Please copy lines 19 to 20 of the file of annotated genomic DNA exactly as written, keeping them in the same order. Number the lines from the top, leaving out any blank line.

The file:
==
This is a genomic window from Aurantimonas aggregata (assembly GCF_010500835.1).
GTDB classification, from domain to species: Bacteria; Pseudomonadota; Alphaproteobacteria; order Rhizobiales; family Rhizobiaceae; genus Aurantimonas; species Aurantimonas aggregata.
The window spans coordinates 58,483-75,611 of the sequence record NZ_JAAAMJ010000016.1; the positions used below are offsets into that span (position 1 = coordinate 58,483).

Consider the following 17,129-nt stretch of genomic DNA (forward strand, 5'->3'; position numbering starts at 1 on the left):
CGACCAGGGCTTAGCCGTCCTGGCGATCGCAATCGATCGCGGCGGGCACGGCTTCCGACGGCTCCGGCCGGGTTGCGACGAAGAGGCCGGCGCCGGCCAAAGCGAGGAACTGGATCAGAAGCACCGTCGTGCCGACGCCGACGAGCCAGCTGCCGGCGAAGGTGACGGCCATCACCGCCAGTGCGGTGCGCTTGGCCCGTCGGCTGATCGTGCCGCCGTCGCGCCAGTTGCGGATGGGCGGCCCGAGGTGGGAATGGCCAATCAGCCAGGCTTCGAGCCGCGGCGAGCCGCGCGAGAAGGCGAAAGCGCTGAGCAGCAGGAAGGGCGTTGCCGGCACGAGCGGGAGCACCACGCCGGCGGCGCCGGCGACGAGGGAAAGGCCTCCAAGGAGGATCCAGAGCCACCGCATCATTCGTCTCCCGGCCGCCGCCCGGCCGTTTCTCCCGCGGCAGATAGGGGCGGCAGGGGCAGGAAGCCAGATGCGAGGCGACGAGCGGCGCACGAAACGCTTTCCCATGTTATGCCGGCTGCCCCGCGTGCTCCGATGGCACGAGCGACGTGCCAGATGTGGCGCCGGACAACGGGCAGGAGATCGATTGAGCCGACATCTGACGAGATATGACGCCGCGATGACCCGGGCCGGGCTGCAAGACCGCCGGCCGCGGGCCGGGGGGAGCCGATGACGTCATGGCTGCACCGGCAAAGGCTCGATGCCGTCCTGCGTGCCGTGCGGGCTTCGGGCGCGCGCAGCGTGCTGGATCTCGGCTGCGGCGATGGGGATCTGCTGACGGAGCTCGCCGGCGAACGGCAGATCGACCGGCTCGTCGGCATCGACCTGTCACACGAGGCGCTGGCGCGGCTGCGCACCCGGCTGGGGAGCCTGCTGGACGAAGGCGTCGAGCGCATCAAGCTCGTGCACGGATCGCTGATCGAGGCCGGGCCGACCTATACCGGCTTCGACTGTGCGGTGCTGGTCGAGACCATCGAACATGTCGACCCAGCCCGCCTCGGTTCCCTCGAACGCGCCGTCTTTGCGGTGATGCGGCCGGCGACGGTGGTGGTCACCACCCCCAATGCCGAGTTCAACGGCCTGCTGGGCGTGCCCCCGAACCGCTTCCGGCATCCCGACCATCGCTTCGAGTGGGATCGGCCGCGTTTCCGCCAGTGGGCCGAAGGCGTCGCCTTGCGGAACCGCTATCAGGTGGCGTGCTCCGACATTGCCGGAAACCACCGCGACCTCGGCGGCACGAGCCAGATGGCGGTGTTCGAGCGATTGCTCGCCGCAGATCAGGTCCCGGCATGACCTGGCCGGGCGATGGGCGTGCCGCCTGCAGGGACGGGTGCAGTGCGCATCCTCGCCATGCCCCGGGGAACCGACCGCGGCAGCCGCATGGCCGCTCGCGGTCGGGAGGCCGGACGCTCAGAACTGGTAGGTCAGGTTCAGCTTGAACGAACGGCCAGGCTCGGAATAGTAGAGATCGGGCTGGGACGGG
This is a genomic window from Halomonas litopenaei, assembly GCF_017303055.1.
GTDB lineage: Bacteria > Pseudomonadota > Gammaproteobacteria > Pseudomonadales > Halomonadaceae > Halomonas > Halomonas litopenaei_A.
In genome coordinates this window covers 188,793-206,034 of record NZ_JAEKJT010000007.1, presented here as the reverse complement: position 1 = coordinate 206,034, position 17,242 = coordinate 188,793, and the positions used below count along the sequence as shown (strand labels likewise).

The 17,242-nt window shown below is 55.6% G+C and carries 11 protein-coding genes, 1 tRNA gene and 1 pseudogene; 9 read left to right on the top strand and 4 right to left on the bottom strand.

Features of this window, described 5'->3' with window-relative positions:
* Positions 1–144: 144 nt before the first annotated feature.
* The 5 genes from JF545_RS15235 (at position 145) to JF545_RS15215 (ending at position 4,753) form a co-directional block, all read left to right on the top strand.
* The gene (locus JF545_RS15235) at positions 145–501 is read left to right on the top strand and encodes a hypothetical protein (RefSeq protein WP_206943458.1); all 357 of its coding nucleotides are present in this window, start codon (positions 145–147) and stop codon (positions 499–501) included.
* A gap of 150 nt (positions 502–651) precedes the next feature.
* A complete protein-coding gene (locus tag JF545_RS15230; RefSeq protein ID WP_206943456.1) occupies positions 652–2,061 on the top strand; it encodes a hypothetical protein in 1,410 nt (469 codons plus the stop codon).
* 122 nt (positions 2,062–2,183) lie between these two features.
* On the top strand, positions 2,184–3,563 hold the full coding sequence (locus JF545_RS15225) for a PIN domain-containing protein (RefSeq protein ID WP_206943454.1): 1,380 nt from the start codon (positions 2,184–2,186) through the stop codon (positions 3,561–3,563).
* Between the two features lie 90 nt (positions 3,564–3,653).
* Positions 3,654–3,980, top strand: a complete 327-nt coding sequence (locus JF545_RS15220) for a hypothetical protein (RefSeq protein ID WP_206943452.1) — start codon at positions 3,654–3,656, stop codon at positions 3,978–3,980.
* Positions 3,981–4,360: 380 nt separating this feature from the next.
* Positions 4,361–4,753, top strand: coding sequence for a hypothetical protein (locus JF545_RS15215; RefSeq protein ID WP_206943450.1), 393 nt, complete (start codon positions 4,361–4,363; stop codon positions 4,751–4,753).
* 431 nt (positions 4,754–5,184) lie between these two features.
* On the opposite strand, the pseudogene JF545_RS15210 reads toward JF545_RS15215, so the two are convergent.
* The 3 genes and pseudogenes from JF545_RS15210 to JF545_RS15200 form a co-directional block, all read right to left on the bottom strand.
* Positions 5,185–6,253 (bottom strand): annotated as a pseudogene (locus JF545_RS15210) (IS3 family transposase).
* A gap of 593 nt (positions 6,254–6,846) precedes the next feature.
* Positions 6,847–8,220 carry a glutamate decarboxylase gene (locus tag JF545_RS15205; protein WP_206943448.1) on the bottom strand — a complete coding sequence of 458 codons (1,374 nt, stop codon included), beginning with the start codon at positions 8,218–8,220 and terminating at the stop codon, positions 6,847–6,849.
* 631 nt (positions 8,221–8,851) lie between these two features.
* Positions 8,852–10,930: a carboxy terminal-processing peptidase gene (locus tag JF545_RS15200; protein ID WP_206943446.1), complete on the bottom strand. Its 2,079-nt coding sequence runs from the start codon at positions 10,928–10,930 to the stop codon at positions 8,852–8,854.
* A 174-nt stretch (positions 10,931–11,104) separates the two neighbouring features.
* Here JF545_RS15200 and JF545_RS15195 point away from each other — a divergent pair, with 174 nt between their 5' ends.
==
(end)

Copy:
* Positions 3,654–3,980, top strand: a complete 327-nt coding sequence (locus JF545_RS15220) for a hypothetical protein (RefSeq protein ID WP_206943452.1) — start codon at positions 3,654–3,656, stop codon at positions 3,978–3,980.
* Positions 3,981–4,360: 380 nt separating this feature from the next.